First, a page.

To ITV’s credit, a highlights programme aired on Sunday mornings on their main channel during season two, and their commitment remained for ITV4’s live programming (bar Mexico, which was substituted for live darts). Unfortunately, season two performed badly than the worst expectations had predicted. The first two rounds in Beijing and Putrajaya dropped by two-thirds year-on-year, the former not helped by airing on the same weekend as the 2015 United States Grand Prix. Without wider media attention, Formula E’s numbers were looking low by ITV4’s standards. Clashing with Formula 1 matters. Most of the motor racing world’s attention during an F1 weekend is on the Grand Prix circus, and not on an event on the other side of the globe.
The hefty percentage drops year-on-year continued throughout season two, whilst the highlights programme comparatively struggled against ITV’s own slot average. Irrespective of slot, Formula E was always below the expected average. The season ending London ePrix clashed with the 2016 Austrian Grand Prix, drawing a peak audience of 600,000 viewers on ITV’s main channel. Whilst good in comparison with the rest of the season, it was the final straw for the championship on ITV.
At this stage more than ever, Formula E needed ITV more than ITV needed Formula E. With horse racing on the horizon for ITV, the two parties parted company at the end of season two. I argued that ITV should have aired several races, including the season two opener from Beijing, live on their main channel to increase interest, but that did not happen. The series was simply not bringing viewers to either ITV or ITV4.
“I think logical progression from both sides would be to retain the current deal, but air the opening race of the 2015-16 season on ITV, along with two or three other races (the calendar hasn’t yet been released, so it is impossible to say which ones), with ITV committing to an on-site presence for those races.” – writing at the end of season one, this is what I said about ITV’s Formula E coverage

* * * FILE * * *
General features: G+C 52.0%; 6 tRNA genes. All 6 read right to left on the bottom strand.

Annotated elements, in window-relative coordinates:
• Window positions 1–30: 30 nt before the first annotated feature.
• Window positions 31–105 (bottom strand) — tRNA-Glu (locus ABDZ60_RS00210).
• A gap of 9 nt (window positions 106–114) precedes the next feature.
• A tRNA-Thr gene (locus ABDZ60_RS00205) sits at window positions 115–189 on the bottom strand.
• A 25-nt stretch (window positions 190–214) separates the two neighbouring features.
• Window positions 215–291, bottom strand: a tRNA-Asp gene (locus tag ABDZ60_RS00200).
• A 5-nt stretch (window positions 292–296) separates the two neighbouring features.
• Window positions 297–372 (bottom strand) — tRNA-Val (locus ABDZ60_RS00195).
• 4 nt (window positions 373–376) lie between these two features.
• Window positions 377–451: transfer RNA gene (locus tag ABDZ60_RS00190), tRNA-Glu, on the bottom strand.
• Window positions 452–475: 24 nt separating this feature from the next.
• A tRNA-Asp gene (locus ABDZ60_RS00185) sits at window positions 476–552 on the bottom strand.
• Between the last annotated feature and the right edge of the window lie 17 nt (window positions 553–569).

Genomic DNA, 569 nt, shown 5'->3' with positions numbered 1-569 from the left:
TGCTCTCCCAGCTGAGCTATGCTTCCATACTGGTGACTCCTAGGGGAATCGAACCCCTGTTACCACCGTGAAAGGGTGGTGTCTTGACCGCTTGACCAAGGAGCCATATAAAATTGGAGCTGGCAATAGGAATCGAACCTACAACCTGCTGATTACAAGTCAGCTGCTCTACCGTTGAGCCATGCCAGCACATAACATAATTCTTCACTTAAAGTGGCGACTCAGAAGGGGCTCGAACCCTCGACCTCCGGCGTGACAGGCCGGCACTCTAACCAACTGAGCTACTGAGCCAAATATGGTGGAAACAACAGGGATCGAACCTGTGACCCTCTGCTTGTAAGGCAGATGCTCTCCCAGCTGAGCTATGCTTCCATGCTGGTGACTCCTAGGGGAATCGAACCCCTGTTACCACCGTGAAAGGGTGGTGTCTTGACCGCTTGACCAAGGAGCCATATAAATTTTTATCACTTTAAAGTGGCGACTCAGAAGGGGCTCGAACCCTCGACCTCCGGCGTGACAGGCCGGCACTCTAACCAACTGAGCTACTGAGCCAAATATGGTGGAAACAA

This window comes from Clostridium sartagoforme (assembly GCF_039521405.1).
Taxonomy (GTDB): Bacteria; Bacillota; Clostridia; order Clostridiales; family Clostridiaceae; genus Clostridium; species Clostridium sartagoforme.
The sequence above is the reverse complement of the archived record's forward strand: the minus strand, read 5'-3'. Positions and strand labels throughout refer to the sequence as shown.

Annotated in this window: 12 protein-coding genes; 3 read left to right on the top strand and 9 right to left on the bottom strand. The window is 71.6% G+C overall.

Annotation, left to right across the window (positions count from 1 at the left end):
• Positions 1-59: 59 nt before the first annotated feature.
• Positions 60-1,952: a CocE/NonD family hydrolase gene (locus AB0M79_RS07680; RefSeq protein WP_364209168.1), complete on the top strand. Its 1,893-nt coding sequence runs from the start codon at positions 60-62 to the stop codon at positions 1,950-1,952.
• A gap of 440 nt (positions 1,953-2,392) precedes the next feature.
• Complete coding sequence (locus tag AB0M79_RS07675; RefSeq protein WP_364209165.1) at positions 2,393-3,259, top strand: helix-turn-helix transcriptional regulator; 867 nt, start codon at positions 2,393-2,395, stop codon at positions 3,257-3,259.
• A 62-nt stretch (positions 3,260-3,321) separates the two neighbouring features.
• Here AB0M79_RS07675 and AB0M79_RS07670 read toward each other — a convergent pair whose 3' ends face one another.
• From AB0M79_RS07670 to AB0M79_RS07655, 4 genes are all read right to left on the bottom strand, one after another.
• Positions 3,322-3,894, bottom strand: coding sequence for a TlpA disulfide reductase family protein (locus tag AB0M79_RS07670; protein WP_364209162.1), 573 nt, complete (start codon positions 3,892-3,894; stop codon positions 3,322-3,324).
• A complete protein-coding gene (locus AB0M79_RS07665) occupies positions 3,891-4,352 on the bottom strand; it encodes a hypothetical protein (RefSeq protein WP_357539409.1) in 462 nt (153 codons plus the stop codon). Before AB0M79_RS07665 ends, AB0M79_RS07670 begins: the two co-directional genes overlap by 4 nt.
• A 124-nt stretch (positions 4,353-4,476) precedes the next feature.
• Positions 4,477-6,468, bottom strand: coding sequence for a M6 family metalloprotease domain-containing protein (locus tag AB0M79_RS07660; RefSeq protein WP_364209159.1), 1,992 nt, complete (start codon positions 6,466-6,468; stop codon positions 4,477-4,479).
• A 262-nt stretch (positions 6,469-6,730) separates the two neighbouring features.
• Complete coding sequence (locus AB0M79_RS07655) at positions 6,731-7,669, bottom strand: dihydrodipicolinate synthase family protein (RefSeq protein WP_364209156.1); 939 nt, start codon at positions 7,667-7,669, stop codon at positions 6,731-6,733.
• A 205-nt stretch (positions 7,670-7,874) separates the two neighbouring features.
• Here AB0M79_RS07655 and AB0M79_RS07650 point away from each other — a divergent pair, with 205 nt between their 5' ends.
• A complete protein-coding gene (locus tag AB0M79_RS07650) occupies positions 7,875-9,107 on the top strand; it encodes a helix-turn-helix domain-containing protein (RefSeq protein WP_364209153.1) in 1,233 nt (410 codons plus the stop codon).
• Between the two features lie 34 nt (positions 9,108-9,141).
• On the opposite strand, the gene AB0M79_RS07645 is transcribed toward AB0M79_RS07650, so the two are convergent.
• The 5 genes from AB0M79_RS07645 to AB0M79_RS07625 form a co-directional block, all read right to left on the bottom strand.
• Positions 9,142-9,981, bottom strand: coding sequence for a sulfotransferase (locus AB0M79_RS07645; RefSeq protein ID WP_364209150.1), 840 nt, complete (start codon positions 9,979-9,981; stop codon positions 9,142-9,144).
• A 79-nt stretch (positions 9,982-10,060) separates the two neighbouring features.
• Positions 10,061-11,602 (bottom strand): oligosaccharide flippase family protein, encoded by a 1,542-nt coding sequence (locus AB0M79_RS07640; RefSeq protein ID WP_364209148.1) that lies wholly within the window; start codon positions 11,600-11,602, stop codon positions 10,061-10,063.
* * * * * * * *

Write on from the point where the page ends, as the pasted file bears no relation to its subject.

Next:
Inevitably, the move to Channel 5 received positive press, with the intention to boost Formula E’s audience. Despite the PR talk before the season from those involved, coverage has also not been as expansive on Channel 5: it was fundamentally clear the moment their first show started from Hong Kong that they were unprepared and received the rights ‘on the cheap’ because ITV did not wish to continue.
The studio format was absent from Hong Kong, and only came back after criticism from fans, on a much lower scale than ITV4. Behind the scenes, non-motor racing people led the show. According to BARB, ITV4 reaches around nine million viewers per week, with Channel 5 reaching 25 million viewers per week. Comparatively speaking, Formula E’s audiences have increased upon the move to Channel 5: